Photographing Black New Orleans Before It's Gone
Patrick Melon has become a documentarian of black culture in a city where it is simultaneously being celebrated and destroyed
All photographs by Patrick Melon
Earlier this year, the Ole & Nu Style Fellas second line of New Orleans celebrated its 20th anniversary. The festivities honoring the black social aid and pleasure club featured a three-hour parade with two brass bands, elaborate floats, cop cars, rolling coolers of beer, kids in suits, and a huge mob of people dressed to the nines coursing through the Seventh Ward.
Photographer Patrick Melon was there to document it all. To get the best shots, he stood on the shingles of a bar called Kermit’s Treme Mother-In-Law Lounge. While on the roof, he alternated between his film and digital cameras, and his phone for Instagram. Down below was a guy named Scubble, who was dancing for the crowd. Scubble was decked out in a camo jumpsuit with the words “Treme Sidewalk Stepper” written on the back.
Melon’s work isn’t just unique for his daredevil climbing or his intense intimacy with his subjects. He’s become a documentarian of black culture in a city where that culture is simultaneously being celebrated and destroyed. “I’m just trying to record the last remaining vestiges of old New Orleans,” Melon said.
Hurricane Katrina caused the black population of New Orleans to drop significantly. In 2014, New Orleans had 10,000 fewer white residents, compared with 100,000 fewer blacks. The city’s black population has grown since, but the black community isn’t returning home to historically black neighborhoods. Instead, white transplants are moving into those areas in disproportionate numbers.
I met with Melon at his shotgun home right around the corner from where he grew up. His house is next to a busy seafood spot and one block from one of the most central locations for second lines. The highway overpass there at Claiborne and St. Bernard avenues acts as a concrete echo chamber. It's where brass bands make sure to play their best songs.
When I told Melon he lived in a prime location for his work, he said, “Yeah, but I won’t be here for too long. This isn’t a neighborhood anymore. This is a goddamn hotel district.” Melon said his landlord is kicking him out to turn his apartment into an Airbnb. His neighborhood is one of the black neighborhoods most threatened by short term rentals. Most of that money goes to speculators instead of entrepreneurial home owners.
Melon credits his fresh perspective on the parades to the fact that he’s only been going to second lines for a few years. When he was a kid, Melon’s mom wouldn’t let him go to second lines because they were too dangerous. Second lines date back to a period just after the Civil War. The term refers to the structure of a parade. The “main line” is the members of the parade and/or the brass band itself. Though Ole and Nu Fellas only started in 1998, social groups like theirs were set up after the war to raise money for recently freed slaves who were systematically denied coverage by insurance companies. Everyone else following behind the main line makes up the second line. These parades are often described as a “jazz funeral without a body,” and some historians even point to West African dances as the origin of second lines. Nowadays, they’re carried out by a wide variety of groups nearly every Sunday.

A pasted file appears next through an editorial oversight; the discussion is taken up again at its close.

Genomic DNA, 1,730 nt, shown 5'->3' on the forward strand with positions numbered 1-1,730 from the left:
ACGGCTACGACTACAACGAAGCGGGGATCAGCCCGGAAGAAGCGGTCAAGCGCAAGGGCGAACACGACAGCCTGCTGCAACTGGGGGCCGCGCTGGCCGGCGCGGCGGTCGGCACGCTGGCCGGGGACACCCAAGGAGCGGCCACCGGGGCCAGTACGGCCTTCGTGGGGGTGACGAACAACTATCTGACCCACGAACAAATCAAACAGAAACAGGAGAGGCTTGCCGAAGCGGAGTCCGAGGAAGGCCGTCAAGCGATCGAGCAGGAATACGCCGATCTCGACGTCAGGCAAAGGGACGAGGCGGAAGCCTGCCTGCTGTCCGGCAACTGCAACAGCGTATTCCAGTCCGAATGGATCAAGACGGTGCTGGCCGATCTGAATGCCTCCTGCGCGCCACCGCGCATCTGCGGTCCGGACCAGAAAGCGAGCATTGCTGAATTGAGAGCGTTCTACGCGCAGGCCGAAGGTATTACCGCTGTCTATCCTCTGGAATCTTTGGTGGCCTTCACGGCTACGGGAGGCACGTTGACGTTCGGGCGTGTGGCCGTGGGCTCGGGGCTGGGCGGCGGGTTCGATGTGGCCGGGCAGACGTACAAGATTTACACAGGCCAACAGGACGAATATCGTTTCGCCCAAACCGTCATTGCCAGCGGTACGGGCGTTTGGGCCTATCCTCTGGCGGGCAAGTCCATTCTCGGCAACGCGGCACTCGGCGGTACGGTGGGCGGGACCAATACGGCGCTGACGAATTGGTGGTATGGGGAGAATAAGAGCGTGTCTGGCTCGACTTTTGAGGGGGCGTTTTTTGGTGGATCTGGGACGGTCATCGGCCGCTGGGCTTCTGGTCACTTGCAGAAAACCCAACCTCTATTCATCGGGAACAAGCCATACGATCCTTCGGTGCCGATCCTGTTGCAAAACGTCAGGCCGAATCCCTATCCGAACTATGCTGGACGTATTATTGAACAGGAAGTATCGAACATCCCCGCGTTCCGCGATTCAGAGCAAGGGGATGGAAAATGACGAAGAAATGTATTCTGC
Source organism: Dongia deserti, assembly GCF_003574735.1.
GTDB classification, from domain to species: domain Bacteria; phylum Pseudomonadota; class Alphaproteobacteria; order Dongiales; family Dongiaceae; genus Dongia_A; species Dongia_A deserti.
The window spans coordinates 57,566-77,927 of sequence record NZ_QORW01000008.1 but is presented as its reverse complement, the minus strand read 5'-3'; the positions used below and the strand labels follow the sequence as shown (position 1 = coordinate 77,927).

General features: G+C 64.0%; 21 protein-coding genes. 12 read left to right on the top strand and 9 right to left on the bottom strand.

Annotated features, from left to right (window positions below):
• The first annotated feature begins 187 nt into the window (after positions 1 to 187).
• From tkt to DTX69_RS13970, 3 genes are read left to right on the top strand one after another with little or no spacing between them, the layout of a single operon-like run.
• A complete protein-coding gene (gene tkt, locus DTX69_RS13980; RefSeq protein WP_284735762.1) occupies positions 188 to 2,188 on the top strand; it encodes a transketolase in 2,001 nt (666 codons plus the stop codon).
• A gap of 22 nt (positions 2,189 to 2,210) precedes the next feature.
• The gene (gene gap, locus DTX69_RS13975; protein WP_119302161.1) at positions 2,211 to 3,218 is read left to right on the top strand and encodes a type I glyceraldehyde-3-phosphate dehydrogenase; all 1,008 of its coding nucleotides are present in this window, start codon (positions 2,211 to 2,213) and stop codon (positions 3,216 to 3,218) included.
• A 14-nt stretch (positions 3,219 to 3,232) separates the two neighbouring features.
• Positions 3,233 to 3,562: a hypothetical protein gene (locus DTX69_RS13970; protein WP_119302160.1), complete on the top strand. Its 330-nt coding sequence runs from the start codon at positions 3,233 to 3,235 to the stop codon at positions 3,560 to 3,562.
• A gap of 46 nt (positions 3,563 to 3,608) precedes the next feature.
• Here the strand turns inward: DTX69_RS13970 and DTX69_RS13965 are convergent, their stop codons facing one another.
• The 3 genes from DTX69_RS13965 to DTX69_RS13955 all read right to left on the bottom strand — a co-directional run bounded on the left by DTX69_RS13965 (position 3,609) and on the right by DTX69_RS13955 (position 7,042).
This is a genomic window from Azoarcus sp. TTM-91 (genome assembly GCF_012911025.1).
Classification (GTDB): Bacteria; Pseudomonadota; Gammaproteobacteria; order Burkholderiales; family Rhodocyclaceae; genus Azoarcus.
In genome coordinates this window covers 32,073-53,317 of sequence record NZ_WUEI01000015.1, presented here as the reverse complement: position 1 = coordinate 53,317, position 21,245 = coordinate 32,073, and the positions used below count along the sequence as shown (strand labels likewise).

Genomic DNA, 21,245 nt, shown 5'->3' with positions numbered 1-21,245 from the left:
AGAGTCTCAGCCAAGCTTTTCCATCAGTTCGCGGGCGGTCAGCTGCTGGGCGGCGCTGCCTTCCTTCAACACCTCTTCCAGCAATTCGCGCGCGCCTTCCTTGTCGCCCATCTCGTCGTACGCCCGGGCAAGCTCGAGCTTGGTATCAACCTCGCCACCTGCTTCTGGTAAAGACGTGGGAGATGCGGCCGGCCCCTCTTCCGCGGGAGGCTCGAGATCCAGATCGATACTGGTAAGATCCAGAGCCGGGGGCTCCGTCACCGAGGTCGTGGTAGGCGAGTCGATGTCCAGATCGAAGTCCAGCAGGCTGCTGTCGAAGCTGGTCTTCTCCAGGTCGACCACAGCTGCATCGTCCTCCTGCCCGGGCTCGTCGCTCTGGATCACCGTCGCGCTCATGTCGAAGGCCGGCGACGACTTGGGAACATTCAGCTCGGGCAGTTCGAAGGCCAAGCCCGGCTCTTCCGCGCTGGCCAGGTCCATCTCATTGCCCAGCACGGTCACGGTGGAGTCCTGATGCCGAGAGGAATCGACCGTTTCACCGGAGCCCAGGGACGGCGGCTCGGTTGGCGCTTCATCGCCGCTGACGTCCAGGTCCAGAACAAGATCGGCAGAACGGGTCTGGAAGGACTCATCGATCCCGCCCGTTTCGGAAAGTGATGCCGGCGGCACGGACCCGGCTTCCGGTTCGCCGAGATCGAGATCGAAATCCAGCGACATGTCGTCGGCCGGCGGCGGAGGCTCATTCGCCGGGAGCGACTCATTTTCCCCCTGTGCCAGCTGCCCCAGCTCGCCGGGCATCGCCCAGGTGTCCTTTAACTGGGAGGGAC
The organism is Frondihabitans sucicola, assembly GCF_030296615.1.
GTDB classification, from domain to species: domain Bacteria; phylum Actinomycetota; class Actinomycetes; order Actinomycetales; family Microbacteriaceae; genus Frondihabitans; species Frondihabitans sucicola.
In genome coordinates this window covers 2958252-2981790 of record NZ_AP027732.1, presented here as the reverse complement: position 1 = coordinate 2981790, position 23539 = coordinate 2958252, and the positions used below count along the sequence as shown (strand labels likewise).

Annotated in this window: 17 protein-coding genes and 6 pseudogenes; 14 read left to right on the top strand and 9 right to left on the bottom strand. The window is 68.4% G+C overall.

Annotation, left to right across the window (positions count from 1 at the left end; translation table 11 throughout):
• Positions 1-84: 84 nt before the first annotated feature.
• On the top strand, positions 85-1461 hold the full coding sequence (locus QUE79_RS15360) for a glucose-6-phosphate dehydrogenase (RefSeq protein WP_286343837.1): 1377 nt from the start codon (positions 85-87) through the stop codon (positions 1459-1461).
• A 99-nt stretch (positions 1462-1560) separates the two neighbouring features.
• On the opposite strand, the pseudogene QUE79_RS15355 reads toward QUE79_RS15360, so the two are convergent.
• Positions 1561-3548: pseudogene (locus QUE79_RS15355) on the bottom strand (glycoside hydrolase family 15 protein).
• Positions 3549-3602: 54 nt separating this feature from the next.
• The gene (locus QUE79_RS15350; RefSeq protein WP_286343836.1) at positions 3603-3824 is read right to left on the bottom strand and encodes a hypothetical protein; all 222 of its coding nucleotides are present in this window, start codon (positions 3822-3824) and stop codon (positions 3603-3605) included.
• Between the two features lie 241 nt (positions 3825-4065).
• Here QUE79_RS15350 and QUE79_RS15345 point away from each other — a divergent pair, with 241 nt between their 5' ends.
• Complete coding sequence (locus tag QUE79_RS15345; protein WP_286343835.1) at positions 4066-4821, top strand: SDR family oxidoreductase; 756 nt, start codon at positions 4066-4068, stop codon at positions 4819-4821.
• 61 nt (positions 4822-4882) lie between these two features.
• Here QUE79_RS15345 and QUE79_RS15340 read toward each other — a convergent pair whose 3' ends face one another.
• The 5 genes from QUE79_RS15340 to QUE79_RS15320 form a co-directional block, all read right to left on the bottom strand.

“It’s a moving block party,” Melon said. The stark irony, then, is that they’re block parties in neighborhoods where many attendees no longer live.
Melon said his love of power poses was inspired by Jamel Shabazz, one of the premier New York street photographers documenting black culture in the 70s and 80s. “His stuff felt like a family photo album, but with a whole city,” Melon said as he showed me the Brooklyn native’s iconic photos of b-boys in adidas track suits and Kangol hats. Patrick was flattered when Shabazz started following him and liking his pictures on Instagram.
“The main factor in Melon’s work is recognition,” Shabazz said. “It gives identity to a people that a lot of individuals don’t really know. I think what happened after Hurricane Katrina, is that it put a black eye on the community. But what Patrick has done is put another face on New Orleans other than Mardi Gras. He gives value to a people who are often misunderstood or misrepresented.”
“It’s one thing when you’re an outsider shooting it, but it’s different when you’re from the community. Your DNA is in these people here, and it shows,” Shabazz said. Patrick has an Instagram following just shy of 100,000, a majority of whom are New Orleans-based.
After my interview with Patrick, the Ole & Nu Style Fellas parade passed down a street where most of the black-owned bars have been converted into white owned ones. Sometimes the bars keep the same name, but the parade didn’t stop to honor them like it used to. Instead, it just pulsed on until it came back to the exact place it started.
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